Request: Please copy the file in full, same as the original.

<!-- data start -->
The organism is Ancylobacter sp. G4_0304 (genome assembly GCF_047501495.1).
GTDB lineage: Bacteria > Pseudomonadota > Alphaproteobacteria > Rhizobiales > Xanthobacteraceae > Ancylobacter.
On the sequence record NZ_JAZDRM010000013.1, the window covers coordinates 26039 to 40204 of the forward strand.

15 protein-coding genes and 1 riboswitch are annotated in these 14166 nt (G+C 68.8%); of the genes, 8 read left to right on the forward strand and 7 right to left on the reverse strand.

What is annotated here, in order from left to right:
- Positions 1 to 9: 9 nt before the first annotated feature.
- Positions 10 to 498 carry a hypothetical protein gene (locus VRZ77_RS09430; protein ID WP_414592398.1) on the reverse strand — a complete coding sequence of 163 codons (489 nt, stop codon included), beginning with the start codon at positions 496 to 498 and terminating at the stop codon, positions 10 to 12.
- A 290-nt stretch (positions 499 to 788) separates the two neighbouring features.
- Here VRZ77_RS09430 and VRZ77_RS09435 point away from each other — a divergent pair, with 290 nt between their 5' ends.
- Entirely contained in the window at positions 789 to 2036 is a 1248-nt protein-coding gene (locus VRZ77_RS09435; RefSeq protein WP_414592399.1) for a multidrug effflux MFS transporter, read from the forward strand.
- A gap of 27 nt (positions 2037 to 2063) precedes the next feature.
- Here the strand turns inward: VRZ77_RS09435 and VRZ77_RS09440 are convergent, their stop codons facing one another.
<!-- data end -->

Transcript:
The organism is Ancylobacter sp. G4_0304 (genome assembly GCF_047501495.1).
GTDB lineage: Bacteria > Pseudomonadota > Alphaproteobacteria > Rhizobiales > Xanthobacteraceae > Ancylobacter.
On the sequence record NZ_JAZDRM010000013.1, the window covers coordinates 26039 to 40204 of the forward strand.

15 protein-coding genes and 1 riboswitch are annotated in these 14166 nt (G+C 68.8%); of the genes, 8 read left to right on the forward strand and 7 right to left on the reverse strand.

What is annotated here, in order from left to right:
- Positions 1 to 9: 9 nt before the first annotated feature.
- Positions 10 to 498 carry a hypothetical protein gene (locus VRZ77_RS09430; protein ID WP_414592398.1) on the reverse strand — a complete coding sequence of 163 codons (489 nt, stop codon included), beginning with the start codon at positions 496 to 498 and terminating at the stop codon, positions 10 to 12.
- A 290-nt stretch (positions 499 to 788) separates the two neighbouring features.
- Here VRZ77_RS09430 and VRZ77_RS09435 point away from each other — a divergent pair, with 290 nt between their 5' ends.
- Entirely contained in the window at positions 789 to 2036 is a 1248-nt protein-coding gene (locus VRZ77_RS09435; RefSeq protein WP_414592399.1) for a multidrug effflux MFS transporter, read from the forward strand.
- A gap of 27 nt (positions 2037 to 2063) precedes the next feature.
- Here the strand turns inward: VRZ77_RS09435 and VRZ77_RS09440 are convergent, their stop codons facing one another.